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Craig David Uffman

Thought I'd ask you something that may reflect a gross conceptual error on my part. I've been thinking about the build and peak periods and your specific prescriptions based on calendar weeks before the A race. Why is the number of calendar weeks the same even after one switches to the 9-day microcycle? For example, if, when I did a 7-day cycle, I did a 12-week build, why would I not now do a 12-microcycle build (108 days now rather than 84)? It seems in once case the focus is microcycles, and in other cases it is calendar weeks. But it occurs to me that perhaps if it took my 18 weeks before to train for a race, it should now take me 18 microcycles. Seems like it should take me longer to train for the same race. Can you explain?

Joe Friel

Craig David Uffman--Actually, the conventional Build period (as in my books) is 2 x 4 weeks (build 1 and build 2). 2, 28-day cycles. That's 56 days. What I'm proposing for senior athletes is 3, 23-day cycles. 69 days total. Once you subtract out the R&R micro cycles at the end of each build period, there is a difference of 8 days between them with seniors taking that many more days to prepare in this period. That is beneficial, I think, because it allows for a slower ramp rate and less density of training. That's beneficial in that it helps to prevent injuries while still arriving at a high level of fitness.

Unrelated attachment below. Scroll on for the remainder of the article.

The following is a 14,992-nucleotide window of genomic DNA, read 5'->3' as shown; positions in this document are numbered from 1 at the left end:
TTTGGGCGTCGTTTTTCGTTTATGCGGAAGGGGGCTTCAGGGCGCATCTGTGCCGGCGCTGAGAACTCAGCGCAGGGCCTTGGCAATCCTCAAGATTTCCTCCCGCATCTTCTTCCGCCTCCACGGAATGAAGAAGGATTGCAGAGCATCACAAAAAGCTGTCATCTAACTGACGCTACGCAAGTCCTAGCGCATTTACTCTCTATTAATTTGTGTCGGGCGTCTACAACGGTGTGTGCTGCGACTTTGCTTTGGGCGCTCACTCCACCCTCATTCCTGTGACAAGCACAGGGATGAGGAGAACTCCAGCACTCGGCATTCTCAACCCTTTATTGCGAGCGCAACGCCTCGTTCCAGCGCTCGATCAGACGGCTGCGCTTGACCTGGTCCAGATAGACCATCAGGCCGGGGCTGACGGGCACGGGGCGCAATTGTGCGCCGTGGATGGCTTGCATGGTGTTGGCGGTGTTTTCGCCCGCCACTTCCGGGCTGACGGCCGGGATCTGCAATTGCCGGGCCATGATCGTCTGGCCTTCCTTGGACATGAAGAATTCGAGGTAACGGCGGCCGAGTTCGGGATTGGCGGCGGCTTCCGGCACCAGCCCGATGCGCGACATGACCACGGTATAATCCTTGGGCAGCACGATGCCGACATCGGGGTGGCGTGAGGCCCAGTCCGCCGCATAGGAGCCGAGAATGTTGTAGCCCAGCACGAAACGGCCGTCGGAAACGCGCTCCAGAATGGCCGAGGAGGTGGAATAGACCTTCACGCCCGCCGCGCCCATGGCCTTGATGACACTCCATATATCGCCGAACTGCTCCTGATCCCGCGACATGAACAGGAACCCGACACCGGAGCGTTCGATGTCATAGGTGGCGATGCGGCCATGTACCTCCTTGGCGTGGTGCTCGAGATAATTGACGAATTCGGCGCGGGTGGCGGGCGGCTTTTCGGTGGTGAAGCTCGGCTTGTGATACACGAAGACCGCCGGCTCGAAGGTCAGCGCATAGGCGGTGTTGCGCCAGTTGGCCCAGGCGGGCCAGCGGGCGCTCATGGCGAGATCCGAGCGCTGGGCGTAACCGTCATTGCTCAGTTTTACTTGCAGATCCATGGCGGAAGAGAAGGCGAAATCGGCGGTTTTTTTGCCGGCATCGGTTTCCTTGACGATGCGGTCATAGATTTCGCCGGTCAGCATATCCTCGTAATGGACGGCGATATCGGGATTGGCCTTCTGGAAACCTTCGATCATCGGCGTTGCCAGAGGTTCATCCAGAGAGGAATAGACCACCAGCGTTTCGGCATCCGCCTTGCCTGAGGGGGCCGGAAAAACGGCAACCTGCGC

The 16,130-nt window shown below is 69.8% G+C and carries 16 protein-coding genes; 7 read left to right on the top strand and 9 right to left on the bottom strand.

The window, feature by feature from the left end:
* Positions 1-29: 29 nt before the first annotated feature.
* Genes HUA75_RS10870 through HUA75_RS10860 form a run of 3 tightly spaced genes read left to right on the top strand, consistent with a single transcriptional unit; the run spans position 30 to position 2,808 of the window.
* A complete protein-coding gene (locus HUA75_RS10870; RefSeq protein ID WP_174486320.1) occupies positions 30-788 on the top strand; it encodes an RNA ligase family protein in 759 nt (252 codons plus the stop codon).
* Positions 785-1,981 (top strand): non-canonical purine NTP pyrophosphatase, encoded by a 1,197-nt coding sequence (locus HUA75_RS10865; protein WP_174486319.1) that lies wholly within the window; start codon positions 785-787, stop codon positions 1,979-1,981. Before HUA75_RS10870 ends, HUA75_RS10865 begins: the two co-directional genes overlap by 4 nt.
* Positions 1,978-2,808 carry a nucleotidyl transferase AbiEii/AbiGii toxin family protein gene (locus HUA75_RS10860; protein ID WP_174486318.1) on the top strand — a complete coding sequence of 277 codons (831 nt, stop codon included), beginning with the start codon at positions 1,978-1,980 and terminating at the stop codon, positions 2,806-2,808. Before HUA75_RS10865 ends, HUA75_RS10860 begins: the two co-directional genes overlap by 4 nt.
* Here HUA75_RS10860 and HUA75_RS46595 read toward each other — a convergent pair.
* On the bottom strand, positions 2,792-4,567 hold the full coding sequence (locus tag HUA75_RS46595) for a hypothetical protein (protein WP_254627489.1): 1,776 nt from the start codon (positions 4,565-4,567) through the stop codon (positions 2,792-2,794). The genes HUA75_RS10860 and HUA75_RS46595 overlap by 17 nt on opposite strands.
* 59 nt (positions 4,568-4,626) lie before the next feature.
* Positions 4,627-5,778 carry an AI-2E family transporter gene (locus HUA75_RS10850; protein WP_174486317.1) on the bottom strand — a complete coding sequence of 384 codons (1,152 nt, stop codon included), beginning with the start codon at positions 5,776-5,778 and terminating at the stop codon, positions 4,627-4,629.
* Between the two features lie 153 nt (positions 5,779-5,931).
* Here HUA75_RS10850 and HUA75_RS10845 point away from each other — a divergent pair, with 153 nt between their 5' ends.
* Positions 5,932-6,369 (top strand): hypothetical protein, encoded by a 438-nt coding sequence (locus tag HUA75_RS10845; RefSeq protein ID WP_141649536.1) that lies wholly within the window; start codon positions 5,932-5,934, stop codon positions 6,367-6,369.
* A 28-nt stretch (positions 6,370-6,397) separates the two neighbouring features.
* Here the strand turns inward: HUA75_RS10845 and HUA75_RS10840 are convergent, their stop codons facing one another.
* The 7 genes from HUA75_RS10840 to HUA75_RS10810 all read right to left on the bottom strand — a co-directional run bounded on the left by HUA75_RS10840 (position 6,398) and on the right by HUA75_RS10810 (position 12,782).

Craig David Uffman

Just to confirm: so you are saying that my interpretation is correct - that the entire buildup for us - from prep to race - will be longer. As in my example, if it once took me 18 7-day microcycles, I will now prepare over a longer duration for the same event (such as 18 9-day microcycles or more).

My question was triggered by wondering whether you felt that the build periods or particular workouts needed to be at least (or no more than) X weeks or X days before the race, regardless of the duration of my buildup. For example, many folks suggest that the last long run should be a specified number of days before the race, and Jack Daniels used to raise concern about the length of time one could sustain the high quality (race-specific) training.

Hence my question about your specifying 12-weeks. Is that a judgment about the maximum duration you feel a senior should spend in that phase?

Joe Friel

Craig David Uffman--Yes, I extended it not to fit in more hard workouts, but rather to fit in more recovery.

Victor Brocco

Hi Joe.
Some 10 min. intervals, 15 min. climb or 1 hour TT ride, all at full gas (race intensity), are okay for peak period? Or
these efforts are exaggerated?

Thank you.

Joe Friel

Victor Brocco--Yes, if you're fully adapted to such stress.

Peter Sollberg

Hi Joe,
In the Training Bible - during the Build Period(s) there are hard workouts right after the rest/easy day.
That changes during the Peak period - there's a day off, then E2 day and then a hard workout day.
What's the reason behind this?
thanks & all the best!


Joe Friel

Peter Sollberg--More extended and frequent recovery days are necessary to achieve form in the peak period.

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